Untying the Knot of Incarceration, Part 2

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Federal Policy:  Where we are, and ways forward
This is the second in a two-part series on incarceration and its impact.

As national arguments continue over the cost of government at all levels, one area where reform could mean tens of billions of dollars in savings is not receiving a great deal of attention: incarceration.  Proven practices show that shuffling the tools we utilize in our criminal justice system can achieve more efficient and effective public safety, more productive citizens, and safer neighborhoods.  What stands in our way are years of politics and volumes of policy at all levels of government.  This post explores how the federal government is working with localities to implement common-sense reforms, as well as Senator Jim Webb’s (D-VA) efforts to implement a comprehensive review of our nation’s criminal justice system by passing the National Criminal Justice Commission Act (S. 306).

As discussed in the first blog post on this topic, while incarceration will always be part of our crime fighting formula, it fails at creating lasting change.  Two-thirds of those released from prisons were rearrested within 3 years, meaning the vast majority of those that are leaving incarceration are likely to recommit.  With the yearly cost to lock someone up more than sending someone to college, it is also one of the most expensive criminal justice tools—and one we are very quick to utilize.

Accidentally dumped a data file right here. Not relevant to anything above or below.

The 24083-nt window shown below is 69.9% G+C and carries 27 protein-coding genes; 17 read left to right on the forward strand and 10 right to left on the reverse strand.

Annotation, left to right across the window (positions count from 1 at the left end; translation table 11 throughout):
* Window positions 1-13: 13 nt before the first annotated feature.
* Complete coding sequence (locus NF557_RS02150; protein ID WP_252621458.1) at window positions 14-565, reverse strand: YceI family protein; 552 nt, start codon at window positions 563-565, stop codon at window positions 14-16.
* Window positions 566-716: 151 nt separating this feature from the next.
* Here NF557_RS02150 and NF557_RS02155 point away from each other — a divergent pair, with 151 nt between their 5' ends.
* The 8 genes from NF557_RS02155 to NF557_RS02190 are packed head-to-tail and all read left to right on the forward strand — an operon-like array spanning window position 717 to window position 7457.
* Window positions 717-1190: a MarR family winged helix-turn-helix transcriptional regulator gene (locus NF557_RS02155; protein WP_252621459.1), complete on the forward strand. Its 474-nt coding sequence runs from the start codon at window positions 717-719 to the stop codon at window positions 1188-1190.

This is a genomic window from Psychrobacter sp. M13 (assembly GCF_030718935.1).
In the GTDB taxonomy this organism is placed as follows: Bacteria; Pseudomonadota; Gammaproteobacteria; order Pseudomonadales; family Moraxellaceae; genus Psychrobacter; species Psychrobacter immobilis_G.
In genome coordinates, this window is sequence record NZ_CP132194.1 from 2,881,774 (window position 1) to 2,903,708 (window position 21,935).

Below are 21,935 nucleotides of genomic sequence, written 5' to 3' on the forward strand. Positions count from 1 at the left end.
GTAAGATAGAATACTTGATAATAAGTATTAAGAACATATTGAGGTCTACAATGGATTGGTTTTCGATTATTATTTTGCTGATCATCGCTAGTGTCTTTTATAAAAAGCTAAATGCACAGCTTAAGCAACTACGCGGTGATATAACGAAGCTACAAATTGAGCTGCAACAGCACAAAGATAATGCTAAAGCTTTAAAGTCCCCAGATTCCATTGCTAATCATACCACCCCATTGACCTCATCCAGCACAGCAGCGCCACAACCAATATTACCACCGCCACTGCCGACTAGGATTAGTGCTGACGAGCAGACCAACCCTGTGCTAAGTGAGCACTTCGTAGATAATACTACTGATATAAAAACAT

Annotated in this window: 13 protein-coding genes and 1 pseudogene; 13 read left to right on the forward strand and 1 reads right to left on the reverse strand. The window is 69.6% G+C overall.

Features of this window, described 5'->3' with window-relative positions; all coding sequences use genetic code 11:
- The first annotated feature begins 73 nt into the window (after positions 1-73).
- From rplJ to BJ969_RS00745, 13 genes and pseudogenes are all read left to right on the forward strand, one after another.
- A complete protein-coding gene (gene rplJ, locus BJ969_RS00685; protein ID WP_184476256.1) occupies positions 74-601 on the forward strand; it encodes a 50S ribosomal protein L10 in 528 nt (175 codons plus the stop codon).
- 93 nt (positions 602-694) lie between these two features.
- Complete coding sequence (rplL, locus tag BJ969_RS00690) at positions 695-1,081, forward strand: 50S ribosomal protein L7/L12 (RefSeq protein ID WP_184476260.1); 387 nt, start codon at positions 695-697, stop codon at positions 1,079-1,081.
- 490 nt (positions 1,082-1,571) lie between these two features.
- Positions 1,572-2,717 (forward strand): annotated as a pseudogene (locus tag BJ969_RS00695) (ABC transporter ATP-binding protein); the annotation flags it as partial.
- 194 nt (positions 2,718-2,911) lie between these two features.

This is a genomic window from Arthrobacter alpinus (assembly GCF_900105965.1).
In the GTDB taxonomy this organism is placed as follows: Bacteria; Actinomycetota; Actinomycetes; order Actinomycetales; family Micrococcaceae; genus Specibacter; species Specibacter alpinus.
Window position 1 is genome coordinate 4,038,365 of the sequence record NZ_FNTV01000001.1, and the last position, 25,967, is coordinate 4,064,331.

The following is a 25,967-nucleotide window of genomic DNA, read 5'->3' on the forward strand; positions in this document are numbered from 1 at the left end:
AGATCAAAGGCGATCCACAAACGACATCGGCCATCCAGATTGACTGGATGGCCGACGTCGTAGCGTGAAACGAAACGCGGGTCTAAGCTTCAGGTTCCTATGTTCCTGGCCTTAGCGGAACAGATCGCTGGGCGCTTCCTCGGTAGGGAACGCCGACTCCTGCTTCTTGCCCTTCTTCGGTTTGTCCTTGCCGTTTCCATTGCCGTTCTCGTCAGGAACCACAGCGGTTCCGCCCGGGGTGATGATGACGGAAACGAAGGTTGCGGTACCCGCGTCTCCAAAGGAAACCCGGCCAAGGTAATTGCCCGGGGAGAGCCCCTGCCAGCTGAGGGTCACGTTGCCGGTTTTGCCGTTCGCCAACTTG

It surprises most people to hear that the United States of America has the highest incarceration rate in the world.  Although our country has less than 5 percent of the world’s population, we house a quarter of the world’s prisoners.  Despite crime taking a consistently downward trend since the early 1990s, incarceration continues to rise dramatically.  Today, our jail and prison population stands at about 240 percent of what it was in 1980.

We know it is far less costly for everyone if we can stop a crime before it happens: prisons, police, taxpayers, and even apprehended criminals save time and money.  That is why preventing crime rather than simply responding to it has become the hallmark of modern community policing techniques.  This methodology has become increasingly possible through utilizing data to anticipate and prevent crime, as well as new methods for identifying those at-risk of offending (or re-offending) and providing a new path forward.

After the jump: where we are going, federal support for local programs, and why Senator Webb’s fight to create a common path forward is so important.

Substantial evidence points to the need for reform, and has provided political backing to make significant changes to our criminal justice system.  State and local government groups, deficit hawks, law enforcement, and many leading Christian conservative voices have joined with criminal justice reform organizations.  With this diverse coalition of support, the federal government began to take note.  A watershed moment was the Second Chance Act (PL 110-99).  A bipartisan bill supported and signed by President George W. Bush, the law provides funding to government agencies and nonprofit organizations that provide employment assistance, substance abuse treatment, housing, family programming, mentoring, victims support, and other services as a means to reduce recidivism.